A Native American tribe agreed to give blood samples to a local university research group in hopes that they could discover clues as to why the tribe suffered from high rates of diabetes. This tribe lives in an extremely isolated region: the people have a high degree of shared ancestry and there is minimal immigration into the area, leading to a gene pool that is largely stagnant (meaning new versions of genes are rarely introduced). In this particular tribe, blood has a significant spiritual importance.  The tribe eventually learns that the samples they had provided were used for more than the intended diabetes study. When the researchers were unable to find any genetic link to diabetes in the tribe, they turned to other questions. In fact, the University researchers were using the samples to study the genetic underpinnings of mental illness and the tribe’s geographical origins.

When the tribe found out how their samples were actually being used, they were outraged. Although members of the tribe had signed a consent allowing their samples to be used for “wider-ranging genetic studiesâ€, they maintain that they verbally agreed only to the diabetes research. In fact, the informed consent document was deliberately simpler than is typical because many in the tribe are barely literate.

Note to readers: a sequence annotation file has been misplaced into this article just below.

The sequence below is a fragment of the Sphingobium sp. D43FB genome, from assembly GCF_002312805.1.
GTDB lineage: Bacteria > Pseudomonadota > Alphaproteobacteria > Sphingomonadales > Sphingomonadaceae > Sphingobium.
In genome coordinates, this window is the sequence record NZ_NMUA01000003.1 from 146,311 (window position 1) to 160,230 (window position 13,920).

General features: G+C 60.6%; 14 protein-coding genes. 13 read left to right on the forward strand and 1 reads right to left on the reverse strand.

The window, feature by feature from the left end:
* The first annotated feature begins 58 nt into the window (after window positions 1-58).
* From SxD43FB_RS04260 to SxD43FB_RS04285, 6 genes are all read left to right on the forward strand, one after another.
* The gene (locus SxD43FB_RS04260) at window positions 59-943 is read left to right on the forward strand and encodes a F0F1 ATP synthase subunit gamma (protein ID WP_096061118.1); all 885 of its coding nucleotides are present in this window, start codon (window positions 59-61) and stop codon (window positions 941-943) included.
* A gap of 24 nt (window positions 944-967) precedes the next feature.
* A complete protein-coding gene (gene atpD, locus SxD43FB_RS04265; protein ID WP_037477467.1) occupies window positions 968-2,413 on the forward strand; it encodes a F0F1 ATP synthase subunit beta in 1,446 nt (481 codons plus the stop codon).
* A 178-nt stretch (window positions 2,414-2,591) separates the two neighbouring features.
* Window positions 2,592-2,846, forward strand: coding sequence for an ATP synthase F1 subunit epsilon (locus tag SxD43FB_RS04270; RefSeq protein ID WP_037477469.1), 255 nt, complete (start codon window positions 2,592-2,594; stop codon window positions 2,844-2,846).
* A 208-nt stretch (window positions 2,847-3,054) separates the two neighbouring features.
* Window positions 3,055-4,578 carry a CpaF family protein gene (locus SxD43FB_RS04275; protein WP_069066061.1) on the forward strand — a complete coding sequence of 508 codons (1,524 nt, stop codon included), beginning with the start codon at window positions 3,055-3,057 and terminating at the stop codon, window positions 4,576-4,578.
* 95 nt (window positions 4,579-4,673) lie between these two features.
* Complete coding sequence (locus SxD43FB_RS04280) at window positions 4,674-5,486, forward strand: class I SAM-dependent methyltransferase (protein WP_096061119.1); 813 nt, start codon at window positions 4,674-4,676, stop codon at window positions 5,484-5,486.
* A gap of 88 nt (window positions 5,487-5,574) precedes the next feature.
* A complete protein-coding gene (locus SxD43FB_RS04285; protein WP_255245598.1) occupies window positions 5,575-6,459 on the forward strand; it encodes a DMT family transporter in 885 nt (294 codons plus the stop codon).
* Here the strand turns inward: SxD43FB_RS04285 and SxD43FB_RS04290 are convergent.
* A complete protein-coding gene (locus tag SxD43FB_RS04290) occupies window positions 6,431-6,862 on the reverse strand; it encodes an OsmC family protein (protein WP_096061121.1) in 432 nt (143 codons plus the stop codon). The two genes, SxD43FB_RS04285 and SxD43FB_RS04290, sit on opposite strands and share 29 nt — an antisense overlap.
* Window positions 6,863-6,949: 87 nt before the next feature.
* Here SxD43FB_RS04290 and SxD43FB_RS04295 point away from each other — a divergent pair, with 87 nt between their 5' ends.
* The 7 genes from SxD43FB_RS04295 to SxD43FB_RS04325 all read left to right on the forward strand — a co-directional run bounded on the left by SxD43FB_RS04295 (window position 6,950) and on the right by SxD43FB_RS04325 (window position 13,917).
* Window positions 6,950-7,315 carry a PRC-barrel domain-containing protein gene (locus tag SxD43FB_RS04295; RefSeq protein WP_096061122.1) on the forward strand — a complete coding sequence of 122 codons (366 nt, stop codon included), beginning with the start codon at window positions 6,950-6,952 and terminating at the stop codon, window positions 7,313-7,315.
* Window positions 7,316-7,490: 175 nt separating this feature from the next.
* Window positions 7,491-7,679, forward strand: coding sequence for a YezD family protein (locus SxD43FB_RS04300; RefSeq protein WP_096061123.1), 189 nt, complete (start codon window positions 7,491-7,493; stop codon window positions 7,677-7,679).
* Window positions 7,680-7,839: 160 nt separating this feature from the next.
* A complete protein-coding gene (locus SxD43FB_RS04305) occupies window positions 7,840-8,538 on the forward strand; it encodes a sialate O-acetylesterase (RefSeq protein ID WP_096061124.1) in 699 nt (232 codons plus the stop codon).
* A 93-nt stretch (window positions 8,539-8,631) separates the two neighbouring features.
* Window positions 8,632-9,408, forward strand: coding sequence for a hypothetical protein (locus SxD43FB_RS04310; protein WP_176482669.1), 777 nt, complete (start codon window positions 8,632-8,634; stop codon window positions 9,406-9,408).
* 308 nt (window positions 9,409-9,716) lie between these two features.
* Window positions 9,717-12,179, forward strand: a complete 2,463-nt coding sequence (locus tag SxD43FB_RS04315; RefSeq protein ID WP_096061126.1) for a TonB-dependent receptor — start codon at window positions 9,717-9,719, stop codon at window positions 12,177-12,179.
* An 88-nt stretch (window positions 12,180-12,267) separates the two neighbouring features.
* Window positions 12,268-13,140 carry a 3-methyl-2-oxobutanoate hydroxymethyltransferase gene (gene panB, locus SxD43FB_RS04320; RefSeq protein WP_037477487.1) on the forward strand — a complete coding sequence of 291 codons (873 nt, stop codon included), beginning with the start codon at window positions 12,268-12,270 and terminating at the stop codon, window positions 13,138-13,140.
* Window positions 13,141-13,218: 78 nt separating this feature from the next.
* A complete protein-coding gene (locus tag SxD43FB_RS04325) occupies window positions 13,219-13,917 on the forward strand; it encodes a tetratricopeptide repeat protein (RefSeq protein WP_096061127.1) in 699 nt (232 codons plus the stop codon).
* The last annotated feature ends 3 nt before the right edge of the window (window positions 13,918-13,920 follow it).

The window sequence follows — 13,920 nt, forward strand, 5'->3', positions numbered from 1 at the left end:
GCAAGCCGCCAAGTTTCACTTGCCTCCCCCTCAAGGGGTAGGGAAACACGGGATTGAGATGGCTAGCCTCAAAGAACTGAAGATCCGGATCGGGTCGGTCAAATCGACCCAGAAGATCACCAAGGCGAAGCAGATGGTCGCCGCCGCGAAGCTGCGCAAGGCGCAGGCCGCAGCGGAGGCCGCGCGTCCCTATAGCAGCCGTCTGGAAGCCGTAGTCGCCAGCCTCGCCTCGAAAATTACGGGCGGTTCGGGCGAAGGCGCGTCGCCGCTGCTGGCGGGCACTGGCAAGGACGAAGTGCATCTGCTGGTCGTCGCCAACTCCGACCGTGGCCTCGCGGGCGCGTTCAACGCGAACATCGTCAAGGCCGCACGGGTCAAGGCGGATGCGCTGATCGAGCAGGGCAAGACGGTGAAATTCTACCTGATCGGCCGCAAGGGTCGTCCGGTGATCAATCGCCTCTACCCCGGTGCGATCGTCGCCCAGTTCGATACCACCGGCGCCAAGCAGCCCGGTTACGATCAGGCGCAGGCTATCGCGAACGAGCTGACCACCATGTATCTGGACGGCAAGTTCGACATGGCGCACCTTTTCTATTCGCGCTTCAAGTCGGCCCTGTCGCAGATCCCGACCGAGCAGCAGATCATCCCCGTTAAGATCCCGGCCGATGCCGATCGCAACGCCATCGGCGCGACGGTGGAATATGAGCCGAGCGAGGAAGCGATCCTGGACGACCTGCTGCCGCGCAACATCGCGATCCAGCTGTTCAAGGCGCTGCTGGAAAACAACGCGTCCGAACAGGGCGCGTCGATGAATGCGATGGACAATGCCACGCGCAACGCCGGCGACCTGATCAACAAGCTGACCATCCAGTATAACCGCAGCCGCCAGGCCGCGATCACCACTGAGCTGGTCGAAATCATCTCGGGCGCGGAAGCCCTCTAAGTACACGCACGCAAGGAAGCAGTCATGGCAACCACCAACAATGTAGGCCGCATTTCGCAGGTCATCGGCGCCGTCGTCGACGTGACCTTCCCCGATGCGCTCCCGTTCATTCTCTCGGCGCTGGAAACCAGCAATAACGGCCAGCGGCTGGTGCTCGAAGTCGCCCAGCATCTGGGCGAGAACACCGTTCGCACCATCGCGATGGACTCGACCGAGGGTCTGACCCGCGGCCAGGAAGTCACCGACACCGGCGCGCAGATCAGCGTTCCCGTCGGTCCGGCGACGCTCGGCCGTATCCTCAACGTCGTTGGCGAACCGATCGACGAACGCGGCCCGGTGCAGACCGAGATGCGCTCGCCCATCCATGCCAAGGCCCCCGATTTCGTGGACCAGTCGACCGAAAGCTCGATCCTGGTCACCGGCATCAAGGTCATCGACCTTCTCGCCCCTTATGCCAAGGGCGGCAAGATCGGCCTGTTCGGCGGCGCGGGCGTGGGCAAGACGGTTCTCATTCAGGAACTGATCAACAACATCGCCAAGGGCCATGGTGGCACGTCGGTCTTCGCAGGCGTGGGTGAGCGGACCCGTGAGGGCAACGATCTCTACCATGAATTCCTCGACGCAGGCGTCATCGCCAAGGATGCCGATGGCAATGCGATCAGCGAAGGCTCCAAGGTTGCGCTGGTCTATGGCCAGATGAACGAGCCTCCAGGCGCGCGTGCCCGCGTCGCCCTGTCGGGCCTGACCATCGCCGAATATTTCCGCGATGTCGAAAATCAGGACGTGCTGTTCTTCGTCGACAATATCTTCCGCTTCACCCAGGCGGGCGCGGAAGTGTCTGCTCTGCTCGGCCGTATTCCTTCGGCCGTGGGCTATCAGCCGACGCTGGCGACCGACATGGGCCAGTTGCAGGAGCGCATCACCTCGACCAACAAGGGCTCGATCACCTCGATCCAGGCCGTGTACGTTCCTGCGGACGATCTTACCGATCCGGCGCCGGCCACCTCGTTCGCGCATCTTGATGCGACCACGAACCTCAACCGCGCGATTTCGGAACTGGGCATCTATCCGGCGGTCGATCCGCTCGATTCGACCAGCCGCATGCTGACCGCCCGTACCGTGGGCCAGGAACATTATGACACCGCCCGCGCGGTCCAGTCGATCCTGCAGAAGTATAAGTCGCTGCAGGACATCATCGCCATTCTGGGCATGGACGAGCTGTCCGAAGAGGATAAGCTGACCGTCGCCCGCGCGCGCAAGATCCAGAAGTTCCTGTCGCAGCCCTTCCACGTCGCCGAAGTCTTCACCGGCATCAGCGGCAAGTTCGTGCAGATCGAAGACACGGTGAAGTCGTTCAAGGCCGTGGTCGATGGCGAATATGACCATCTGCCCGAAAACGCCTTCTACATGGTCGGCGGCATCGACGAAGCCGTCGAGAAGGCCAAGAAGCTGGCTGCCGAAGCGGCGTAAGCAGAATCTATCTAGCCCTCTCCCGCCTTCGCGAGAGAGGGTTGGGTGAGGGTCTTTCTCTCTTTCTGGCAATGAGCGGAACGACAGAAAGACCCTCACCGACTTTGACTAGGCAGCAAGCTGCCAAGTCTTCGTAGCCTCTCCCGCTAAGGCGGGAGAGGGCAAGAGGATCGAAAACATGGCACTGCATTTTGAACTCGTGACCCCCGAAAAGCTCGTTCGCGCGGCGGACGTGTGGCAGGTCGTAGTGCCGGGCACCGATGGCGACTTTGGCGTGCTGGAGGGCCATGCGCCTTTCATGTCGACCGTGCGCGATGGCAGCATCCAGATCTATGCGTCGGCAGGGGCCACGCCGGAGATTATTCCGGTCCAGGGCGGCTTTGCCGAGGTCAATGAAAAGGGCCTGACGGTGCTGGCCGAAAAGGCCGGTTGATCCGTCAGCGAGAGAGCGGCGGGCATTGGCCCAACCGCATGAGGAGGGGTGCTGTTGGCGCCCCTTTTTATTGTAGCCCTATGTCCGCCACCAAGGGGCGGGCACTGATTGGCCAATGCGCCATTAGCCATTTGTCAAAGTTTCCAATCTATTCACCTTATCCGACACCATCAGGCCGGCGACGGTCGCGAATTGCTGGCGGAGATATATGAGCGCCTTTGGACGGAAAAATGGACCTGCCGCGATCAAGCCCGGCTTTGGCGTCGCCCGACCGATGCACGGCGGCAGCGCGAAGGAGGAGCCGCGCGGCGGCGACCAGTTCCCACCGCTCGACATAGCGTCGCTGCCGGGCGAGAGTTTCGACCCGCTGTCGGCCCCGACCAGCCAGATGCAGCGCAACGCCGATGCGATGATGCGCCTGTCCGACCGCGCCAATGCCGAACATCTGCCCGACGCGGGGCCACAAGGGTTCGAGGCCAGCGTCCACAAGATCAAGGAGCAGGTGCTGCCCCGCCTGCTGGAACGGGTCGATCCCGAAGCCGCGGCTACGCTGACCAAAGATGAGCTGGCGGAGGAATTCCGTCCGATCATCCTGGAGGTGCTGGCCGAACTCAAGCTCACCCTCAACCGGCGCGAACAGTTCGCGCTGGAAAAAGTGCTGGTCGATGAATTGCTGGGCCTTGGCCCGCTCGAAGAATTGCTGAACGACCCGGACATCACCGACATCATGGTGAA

The tribe asks the University for monetary restitution for what they perceive to be a deliberate misrepresentation of the intentions of the researchers. The University maintains it was an honest mistake, and technically they did nothing wrong based on the inform consent document signed by the tribe.

Should the University compensate the tribe?

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Based on a true story:

Harmon, Amy. “Indian Tribe Wins Fight to Limit Research of Its DNA“. The New York Times 21 April. 2010.